I was putting together the final touches on my revamped and upgraded online program called Your One Day Business Plan when I was reminded how many small businesses the program has helped already.
You see, I use some members of my course to trial the changes and see if the developments have improved the product.
One of them said that he was using it to write his annual business plans “because it’s as fresh as ever.” That got me thinking about small business owners who have used the program so I contacted a few to see how writing a business plan has helped them.
They were so clear that a business plan really helped them to grow their businesses that I thought I would share three stories with you.
The first is a Pilates Studio called Vibrancy.
It is a relatively new business having only started in 2017. The owner Jez trained as a physiotherapist and had worked in a Pilates Studio and found that it was better remedial therapy than straight physio.
She didn’t prepare her first business plan until her second year, in 2018.
She found that a business plan provided her with great clarity about what kind of business she wanted to build, and in doing so, took a lot of confusion and stress away.
“When I started, I simply thought my business was my way of providing myself an income,” she said. “I knew I enjoyed teaching Pilates, but that was all I’d thought about it.”
“I had no real direction, I just did what came next until I had to make a decision.”
This meant that she found herself confused when she had to make decisions about the business. One of her biggest decisions was about whether to hire more instructors as more and more people signed up. She wasn’t sure she wanted to borrow money to finance the expansion and worried about hiring new people.
“This made me stall,” she remembered. “Instead of making decisions as and when I needed to, I worried about them and tried to think of all kinds of scenarios about what would or what should happen.”
She felt paralysis by analysis.
When she prepared her first business plan, it all fell into place for her.
“When I reviewed what my purpose was in my business life and analysed my vision for the business, I was able to see a clear way forward into the future.”
She found that the business plan expanded on her fuzzy vision for the future of the business, which led to her being able to define various check-points along her business journey so that she could check how she was going.
“The plan helped me to create measurements for how my business was going, in line with what I wanted to achieve.”
This meant that all the decisions came easily because she was able to gauge them in accordance with all the actions she had set out. If something didn’t fit into what she had to achieve next, she decided against it.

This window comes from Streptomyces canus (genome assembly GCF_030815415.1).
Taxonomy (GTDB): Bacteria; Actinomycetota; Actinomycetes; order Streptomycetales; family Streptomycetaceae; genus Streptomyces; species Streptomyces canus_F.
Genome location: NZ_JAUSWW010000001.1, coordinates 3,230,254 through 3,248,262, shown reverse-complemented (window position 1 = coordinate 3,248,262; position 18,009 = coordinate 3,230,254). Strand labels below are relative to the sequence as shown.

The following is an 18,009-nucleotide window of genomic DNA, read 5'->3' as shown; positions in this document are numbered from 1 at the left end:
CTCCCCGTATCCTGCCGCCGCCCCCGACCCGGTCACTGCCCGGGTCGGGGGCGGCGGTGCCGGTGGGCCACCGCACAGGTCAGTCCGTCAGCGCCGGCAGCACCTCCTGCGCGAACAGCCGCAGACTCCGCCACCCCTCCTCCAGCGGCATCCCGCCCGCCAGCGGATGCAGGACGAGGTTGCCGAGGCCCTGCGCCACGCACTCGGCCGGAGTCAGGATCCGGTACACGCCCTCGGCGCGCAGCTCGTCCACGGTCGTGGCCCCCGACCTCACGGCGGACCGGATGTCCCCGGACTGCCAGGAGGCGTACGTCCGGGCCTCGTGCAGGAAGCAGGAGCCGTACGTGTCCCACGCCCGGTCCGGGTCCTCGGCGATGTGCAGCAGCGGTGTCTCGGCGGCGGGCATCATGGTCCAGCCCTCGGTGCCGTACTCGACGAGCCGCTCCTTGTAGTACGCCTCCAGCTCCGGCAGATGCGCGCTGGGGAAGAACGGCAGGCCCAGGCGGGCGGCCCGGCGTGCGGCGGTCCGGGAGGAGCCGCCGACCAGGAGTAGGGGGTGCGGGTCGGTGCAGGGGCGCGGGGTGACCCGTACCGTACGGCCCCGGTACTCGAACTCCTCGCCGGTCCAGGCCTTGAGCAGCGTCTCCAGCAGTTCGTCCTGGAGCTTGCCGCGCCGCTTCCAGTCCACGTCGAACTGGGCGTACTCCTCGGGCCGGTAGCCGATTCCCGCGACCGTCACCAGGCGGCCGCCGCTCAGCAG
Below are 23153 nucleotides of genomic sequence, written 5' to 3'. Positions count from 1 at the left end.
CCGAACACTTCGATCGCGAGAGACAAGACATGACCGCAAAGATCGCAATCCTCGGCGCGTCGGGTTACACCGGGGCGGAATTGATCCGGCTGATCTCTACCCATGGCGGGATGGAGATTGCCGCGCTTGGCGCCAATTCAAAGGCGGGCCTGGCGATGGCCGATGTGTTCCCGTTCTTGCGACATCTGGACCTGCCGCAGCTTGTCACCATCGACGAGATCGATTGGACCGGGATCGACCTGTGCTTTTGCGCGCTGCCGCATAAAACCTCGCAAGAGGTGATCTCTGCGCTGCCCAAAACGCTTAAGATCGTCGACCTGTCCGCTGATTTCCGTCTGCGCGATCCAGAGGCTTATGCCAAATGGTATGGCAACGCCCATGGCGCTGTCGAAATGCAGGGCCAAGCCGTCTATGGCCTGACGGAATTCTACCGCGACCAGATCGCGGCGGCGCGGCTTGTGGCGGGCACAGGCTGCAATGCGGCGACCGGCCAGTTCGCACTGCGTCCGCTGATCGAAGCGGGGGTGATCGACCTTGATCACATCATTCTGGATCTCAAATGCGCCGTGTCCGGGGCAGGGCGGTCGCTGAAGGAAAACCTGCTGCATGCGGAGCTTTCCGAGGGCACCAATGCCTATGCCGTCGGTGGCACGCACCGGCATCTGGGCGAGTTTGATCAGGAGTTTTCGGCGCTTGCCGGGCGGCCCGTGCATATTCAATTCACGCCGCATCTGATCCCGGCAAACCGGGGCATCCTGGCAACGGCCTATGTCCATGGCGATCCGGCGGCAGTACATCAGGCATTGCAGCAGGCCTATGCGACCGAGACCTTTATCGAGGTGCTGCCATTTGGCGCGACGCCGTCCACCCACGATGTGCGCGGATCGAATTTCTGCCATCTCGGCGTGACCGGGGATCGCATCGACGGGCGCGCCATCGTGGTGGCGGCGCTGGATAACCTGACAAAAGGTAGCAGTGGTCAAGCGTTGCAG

“I had envisioned a very personal business, which meant that even though I wanted to grow, I didn’t want to grow a great big business empire – all I wanted in business was an ongoing, enjoyable business that helped people individually. I wanted to be able to see the way people became healthier rather than create an exercise factory.”
So, her plan helped her to define her rate of growth and her eventual size, which helped her decide to hire only one full-time instructor that she could train in her techniques.
The second story I want to share with you is that of Brad, the electrician.
Brad had been running his electrical contractor business for about 8 years before he wrote his first business plan last year.
“I hadn’t realised how disorganised I was,” said Brad.
While his business grew and was busy, he spent all his time working in the business. As he got busy, he hired other electricians and apprentices until he had a team of five working for him.
“But I was really unhappy and stressed,” Brad said. “Customers were waiting days before someone got back to them, my staff were taking too long at jobs. We were busy, but my profits were dwindling.”
The business planning process helped Brad to organise his business.
He prepared his business plan with his whole team participating.
They mapped out where he wanted the business to go and found some revealing facts when they analysed their strengths and weaknesses.
“While I had a good idea of the type and scale of business I wanted to build, I hadn’t really made the connection that there were a lot of gaps in the way I was set up and the way we operated the business. If we carried on the way we ordinarily did things, I would never build the business the way I wanted.”
Once they defined their ultimate business, the whole team realised that they had individual roles to play.